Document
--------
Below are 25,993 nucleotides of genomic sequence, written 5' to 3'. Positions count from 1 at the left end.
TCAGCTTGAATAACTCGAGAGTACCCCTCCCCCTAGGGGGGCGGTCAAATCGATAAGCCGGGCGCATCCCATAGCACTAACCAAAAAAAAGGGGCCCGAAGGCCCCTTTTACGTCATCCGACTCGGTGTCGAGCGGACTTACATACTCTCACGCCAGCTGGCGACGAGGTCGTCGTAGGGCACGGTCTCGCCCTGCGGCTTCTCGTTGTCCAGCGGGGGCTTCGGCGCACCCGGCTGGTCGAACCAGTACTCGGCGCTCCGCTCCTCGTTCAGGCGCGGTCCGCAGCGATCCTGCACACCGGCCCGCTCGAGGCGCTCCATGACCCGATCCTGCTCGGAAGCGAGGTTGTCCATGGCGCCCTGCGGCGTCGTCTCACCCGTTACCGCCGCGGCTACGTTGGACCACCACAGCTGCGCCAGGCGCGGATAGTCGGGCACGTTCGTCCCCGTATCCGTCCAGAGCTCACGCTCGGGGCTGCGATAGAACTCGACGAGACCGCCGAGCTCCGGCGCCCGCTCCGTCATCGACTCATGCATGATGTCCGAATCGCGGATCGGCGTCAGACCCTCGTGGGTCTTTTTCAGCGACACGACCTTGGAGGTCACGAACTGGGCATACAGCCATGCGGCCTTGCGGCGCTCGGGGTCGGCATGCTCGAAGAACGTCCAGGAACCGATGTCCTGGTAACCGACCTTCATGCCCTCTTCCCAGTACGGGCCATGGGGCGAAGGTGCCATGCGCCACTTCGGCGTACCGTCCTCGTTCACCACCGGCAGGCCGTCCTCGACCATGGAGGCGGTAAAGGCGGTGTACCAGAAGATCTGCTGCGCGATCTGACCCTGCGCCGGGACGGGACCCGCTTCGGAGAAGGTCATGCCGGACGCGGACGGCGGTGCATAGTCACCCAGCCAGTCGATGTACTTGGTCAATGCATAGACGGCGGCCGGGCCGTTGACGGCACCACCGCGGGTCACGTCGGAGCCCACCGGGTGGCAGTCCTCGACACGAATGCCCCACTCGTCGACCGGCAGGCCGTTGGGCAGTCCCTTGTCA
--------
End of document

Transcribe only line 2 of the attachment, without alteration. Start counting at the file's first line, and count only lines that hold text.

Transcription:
TCAGCTTGAATAACTCGAGAGTACCCCTCCCCCTAGGGGGGCGGTCAAATCGATAAGCCGGGCGCATCCCATAGCACTAACCAAAAAAAAGGGGCCCGAAGGCCCCTTTTACGTCATCCGACTCGGTGTCGAGCGGACTTACATACTCTCACGCCAGCTGGCGACGAGGTCGTCGTAGGGCACGGTCTCGCCCTGCGGCTTCTCGTTGTCCAGCGGGGGCTTCGGCGCACCCGGCTGGTCGAACCAGTACTCGGCGCTCCGCTCCTCGTTCAGGCGCGGTCCGCAGCGATCCTGCACACCGGCCCGCTCGAGGCGCTCCATGACCCGATCCTGCTCGGAAGCGAGGTTGTCCATGGCGCCCTGCGGCGTCGTCTCACCCGTTACCGCCGCGGCTACGTTGGACCACCACAGCTGCGCCAGGCGCGGATAGTCGGGCACGTTCGTCCCCGTATCCGTCCAGAGCTCACGCTCGGGGCTGCGATAGAACTCGACGAGACCGCCGAGCTCCGGCGCCCGCTCCGTCATCGACTCATGCATGATGTCCGAATCGCGGATCGGCGTCAGACCCTCGTGGGTCTTTTTCAGCGACACGACCTTGGAGGTCACGAACTGGGCATACAGCCATGCGGCCTTGCGGCGCTCGGGGTCGGCATGCTCGAAGAACGTCCAGGAACCGATGTCCTGGTAACCGACCTTCATGCCCTCTTCCCAGTACGGGCCATGGGGCGAAGGTGCCATGCGCCACTTCGGCGTACCGTCCTCGTTCACCACCGGCAGGCCGTCCTCGACCATGGAGGCGGTAAAGGCGGTGTACCAGAAGATCTGCTGCGCGATCTGACCCTGCGCCGGGACGGGACCCGCTTCGGAGAAGGTCATGCCGGACGCGGACGGCGGTGCATAGTCACCCAGCCAGTCGATGTACTTGGTCAATGCATAGACGGCGGCCGGGCCGTTGACGGCACCACCGCGGGTCACGTCGGAGCCCACCGGGTGGCAGTCCTCGACACGAATGCCCCACTCGTCGACCGGCAGGCCGTTGGGCAGTCCCTTGTCA